Can aquaculture solve the Mediterranean’s overfishing problem?

Can aquaculture solve the Mediterranean’s overfishing problem?
  • In the Mediterranean, 73% of commercial fish stocks are fished beyond biologically sustainable limits.
  • Part of the strategy to reduce overfishing promoted by the General Fisheries Commission for the Mediterranean, a regional fisheries management organization, is to promote the expansion of aquaculture, which is growing rapidly.
  • However, most fish farms in the region produce carnivorous species, causing concern among experts and NGOs about the risk of worsening the burden on wild marine stocks to produce enough feed.

ST. JULIAN’S, VALLETTA and MOSTA, Malta — Mediterranean countries, under the guidance of the U.N. Food and Agriculture Organization (FAO), are investing in the development of aquaculture as a solution to overfishing. But they farm mostly carnivorous fish, causing concern among experts and NGOs about the risk of worsening the burden on wild marine stocks to produce enough feed for the industry.

In the Mediterranean, 73% of commercial stocks are fished beyond biologically sustainable limits, according to the General Fisheries Commission for the Mediterranean (GFCM), a regional fisheries management organization in the FAO framework that includes 28 countries and the European Union.

Promoting aquaculture was high on the agenda at the GFCM’s MedFish4Ever conference, held Oct. 3-4 in St. Julian’s, Malta. The conference was an intermediate meeting in a 10-year plan to combat overfishing that GFCM member countries signed in 2017.

By introducing new regulations on fishing, the plan has produced some results: overfishing decreased in recent years (partly due to the COVID-19 pandemic), given that in 2016 the GFCM estimated 90% of stocks were fished beyond biologically sustainable limits. Even so, fishing pressure in the Mediterranean “is still double what is considered sustainable,” according to the latest GFCM report from 2022.

In the same period, the Mediterranean marine aquaculture industry also benefited from the strong political will embodied in the plan, increasing by about 30% since 2017, according to Miguel Bernal, the GFCM executive secretary. “This is really good news,” Bernal told Mongabay at the conference. “Now the important thing is to maintain this increase.”

According to Bernal, FAO encourages the growth of aquaculture as a strategy to produce more aquatic foods to meet increasing demand from a growing population. “In the Mediterranean we are also applying this same approach,” he said. “We are trying to develop a sustainable aquaculture that doesn’t impact on the environment but is able to increase the production of aquatic foods.”

Miguel Bernal, the GFCM executive secretary.
Miguel Bernal, the GFCM executive secretary, at the MedFish4Ever conference, held Oct. 3-4 in St. Julian’s, Malta. Image by Francesco De Augustinis for Mongabay.
Fishermen transporting fish crates.
In the Mediterranean, 73% of commercial stocks are fished beyond biologically sustainable limits. Image courtesy of the General Fisheries Commission for the Mediterranean (GFCM).

Fish for feed

Yet a large number of European researchers, NGOs (including Greenpeace and Compassion in World Farming) and local communities from Mediterranean countries such as Spain, Italy and Greece have criticized the rapid growth of marine aquaculture. They point to the pollution it creates in coastal areas and the overfishing it drives to produce feed used to raise carnivorous species, which consume more fish than they provide. In 2020, according to the FAO, 18.1 million metric tons of wild fish, approximately 20% of the total global catch, were destined for non-food uses, mainly fishmeal and fish oil, the bulk of which end up as aquaculture and livestock feed.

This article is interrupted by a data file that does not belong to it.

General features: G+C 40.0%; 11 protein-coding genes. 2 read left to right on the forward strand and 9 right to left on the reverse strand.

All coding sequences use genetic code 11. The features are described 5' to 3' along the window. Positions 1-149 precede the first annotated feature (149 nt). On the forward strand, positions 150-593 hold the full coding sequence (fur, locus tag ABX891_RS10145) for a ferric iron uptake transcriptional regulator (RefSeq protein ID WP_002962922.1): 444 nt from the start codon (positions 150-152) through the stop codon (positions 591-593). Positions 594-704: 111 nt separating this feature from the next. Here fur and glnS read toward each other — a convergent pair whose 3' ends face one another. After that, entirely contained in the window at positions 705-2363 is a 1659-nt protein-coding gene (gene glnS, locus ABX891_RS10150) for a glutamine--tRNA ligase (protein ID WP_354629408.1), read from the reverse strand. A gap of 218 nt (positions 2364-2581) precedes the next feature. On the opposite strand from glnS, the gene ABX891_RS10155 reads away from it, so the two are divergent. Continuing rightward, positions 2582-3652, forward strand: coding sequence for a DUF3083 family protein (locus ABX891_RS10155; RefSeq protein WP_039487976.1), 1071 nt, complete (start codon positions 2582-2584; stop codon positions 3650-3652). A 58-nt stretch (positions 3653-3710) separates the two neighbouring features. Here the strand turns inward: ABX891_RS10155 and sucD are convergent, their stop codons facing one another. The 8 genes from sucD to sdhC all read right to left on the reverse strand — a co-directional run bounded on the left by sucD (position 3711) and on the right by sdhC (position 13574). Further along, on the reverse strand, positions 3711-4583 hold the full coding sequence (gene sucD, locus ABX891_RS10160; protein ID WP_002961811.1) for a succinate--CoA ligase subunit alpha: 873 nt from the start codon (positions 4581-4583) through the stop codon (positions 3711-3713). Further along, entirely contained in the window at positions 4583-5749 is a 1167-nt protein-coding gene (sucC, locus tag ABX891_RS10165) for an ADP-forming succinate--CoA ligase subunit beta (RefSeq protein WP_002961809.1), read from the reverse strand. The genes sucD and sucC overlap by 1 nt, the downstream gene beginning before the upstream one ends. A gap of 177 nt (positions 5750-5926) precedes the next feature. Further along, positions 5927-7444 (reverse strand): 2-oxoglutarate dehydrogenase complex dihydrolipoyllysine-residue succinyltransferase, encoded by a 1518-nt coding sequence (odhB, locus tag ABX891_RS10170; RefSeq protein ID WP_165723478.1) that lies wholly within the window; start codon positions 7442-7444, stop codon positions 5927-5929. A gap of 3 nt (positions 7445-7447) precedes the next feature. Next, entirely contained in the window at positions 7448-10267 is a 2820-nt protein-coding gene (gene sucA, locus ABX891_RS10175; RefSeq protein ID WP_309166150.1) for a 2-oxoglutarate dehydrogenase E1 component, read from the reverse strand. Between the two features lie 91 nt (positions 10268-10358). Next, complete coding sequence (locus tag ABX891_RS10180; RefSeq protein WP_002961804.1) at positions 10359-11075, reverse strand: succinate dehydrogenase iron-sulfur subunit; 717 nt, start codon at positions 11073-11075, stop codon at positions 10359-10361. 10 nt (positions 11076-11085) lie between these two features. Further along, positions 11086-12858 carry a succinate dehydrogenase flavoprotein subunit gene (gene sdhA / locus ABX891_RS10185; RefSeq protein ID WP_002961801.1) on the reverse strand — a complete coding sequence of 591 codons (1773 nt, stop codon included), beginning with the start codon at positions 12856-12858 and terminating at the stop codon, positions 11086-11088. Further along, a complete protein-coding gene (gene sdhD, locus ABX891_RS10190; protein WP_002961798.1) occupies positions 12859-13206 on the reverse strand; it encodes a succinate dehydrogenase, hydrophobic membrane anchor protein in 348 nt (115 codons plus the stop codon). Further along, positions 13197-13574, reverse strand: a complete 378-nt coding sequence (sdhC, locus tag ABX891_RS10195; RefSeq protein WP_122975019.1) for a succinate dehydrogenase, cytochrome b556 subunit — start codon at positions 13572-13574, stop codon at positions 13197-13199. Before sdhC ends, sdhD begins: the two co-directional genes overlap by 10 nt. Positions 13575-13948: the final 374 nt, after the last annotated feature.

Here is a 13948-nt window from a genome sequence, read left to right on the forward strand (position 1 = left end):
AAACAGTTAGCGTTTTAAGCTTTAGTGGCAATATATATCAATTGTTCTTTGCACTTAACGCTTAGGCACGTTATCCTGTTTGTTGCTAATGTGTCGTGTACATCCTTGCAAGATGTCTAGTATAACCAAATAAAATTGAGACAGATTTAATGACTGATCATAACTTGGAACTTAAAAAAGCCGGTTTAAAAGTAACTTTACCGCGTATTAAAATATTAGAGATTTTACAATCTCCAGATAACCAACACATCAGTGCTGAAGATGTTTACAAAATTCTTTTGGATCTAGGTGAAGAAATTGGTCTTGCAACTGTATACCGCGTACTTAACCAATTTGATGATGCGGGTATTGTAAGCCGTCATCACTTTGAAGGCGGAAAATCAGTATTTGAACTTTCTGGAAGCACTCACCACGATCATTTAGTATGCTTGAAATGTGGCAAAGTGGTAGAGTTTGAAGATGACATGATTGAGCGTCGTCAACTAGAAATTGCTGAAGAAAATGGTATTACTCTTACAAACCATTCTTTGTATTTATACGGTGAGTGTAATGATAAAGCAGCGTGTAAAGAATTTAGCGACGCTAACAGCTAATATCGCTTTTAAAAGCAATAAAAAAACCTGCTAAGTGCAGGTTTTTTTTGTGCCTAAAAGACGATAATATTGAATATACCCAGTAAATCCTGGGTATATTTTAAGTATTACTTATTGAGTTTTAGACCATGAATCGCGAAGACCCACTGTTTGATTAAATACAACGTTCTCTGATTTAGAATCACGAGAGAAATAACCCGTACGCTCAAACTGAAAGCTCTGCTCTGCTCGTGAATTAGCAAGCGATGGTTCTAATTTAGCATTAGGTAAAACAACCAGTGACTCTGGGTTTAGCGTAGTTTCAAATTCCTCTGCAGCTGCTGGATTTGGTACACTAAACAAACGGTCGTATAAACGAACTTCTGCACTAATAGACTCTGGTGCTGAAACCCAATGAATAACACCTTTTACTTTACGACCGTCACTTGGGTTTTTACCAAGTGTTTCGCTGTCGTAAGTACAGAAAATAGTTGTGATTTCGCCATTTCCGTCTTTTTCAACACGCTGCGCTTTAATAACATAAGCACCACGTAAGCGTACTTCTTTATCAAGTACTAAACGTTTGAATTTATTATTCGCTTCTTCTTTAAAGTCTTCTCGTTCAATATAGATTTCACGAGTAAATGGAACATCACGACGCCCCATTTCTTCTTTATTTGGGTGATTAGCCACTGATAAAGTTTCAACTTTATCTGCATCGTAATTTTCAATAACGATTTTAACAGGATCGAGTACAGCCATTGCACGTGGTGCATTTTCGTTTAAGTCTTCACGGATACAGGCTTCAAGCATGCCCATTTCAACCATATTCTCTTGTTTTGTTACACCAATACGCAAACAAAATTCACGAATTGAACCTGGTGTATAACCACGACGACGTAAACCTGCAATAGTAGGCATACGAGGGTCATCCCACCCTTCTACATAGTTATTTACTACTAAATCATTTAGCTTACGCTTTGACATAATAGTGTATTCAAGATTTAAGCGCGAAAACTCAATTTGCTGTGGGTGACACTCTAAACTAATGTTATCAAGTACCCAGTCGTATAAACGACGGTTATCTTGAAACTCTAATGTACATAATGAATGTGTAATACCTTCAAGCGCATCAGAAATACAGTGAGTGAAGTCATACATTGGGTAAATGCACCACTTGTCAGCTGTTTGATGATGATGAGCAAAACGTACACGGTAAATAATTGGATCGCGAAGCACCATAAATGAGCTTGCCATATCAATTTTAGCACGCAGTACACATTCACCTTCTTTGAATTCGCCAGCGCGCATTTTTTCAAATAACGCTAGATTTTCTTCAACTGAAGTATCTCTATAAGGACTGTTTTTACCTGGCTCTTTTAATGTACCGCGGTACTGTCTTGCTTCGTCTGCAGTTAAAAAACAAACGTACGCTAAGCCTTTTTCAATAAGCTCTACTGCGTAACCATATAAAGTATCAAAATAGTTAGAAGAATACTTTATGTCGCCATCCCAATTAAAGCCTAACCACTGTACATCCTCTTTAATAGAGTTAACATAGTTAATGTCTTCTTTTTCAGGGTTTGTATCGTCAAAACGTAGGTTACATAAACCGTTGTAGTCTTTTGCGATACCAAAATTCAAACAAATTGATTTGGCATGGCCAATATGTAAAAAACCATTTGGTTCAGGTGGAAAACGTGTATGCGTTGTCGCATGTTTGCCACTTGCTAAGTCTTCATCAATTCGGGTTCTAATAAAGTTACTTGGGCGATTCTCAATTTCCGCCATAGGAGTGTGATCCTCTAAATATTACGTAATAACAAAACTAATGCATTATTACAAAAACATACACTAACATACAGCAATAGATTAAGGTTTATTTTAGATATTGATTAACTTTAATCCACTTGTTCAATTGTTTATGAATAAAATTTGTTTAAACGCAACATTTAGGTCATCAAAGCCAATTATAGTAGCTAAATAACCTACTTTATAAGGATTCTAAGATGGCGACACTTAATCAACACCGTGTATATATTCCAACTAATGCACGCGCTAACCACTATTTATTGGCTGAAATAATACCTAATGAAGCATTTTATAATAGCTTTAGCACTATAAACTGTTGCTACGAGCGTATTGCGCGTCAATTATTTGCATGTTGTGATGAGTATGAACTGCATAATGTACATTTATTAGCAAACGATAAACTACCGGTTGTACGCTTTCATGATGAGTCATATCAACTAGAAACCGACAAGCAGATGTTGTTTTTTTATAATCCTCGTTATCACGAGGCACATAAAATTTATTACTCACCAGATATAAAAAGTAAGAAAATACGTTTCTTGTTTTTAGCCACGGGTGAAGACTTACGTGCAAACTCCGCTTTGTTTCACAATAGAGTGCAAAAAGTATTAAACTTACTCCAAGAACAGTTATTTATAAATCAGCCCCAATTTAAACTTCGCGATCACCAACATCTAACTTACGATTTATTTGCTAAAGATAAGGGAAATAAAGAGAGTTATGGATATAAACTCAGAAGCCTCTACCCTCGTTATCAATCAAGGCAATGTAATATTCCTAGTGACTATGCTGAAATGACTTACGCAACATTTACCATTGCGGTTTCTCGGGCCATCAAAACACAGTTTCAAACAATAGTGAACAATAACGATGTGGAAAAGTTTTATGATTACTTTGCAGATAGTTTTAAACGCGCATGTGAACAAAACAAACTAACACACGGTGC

In the Mediterranean 53% of marine farms grow sea bream and sea bass, carnivorous fish farmed mainly in Turkey, Greece, Spain and Italy.

“Whenever we are talking about carnivorous fish species (such as salmon, sea bass, sea bream), they still need fish feed and fish oil for their diet in fish farms,” Irmak Ertör, author of a 2018 study about the expansion of marine aquaculture in Turkey, told Mongabay by email. “This means that their fish feed needs to have a significant amount of pelagic fish as its main ingredient,” she said.

Turkey recently became the biggest producer of farmed fish in the region, mainly sea bass and sea bream, having grown from producing 61,000 metric tons in 2002 to 514,000 metric tons in 2022. It gets much of the fishmeal it needs to grow those fish from Morocco, which itself is the main exporter of fishmeal to Europe and the Mediterranean countries. Morocco’s fishmeal production has grown constantly, and in 2021 it exported 150,000 metric tons, mostly to Turkey, Greece and Spain, according to government data collected by the site Western Sahara Resources Watch.

But Morocco’s small-scale fishery is suffering from overfishing, and fishmeal production could make the situation worse, according to Zakia Driouich, secretary-general for maritime fisheries at the Moroccan Ministry of Agriculture. “We have a great migration towards the south of these fishermen who no longer find anything in the Mediterranean,” Driouich told Mongabay during the conference in Malta. “We must prevent aquaculture from contributing to overfishing, for example by fishing small pelagics to feed the fish.”

Attendees to the conference, including Zakia Driouich (left) from Morocco.
Attendees to the conference, including Zakia Driouich (right), secretary-general for maritime fisheries at the Moroccan Ministry of Agriculture. Image by Francesco De Augustinis for Mongabay.

Carnivorous farms

Malta, where the GFCM conference took place, offers another example of aquaculture putting pressure on wild stocks: its high-end bluefin tuna industry, representing 90% of the country’s aquaculture production.

“[It’s] an industry that has developed over the past 20 to 25 years, and has created a name not only for Malta but also for the bluefin tuna,” Charlon Gouder, CEO of Aquaculture Resources Limited, a consultancy that works with four of Malta’s major bluefin-producing companies, told Mongabay at his office in Valletta.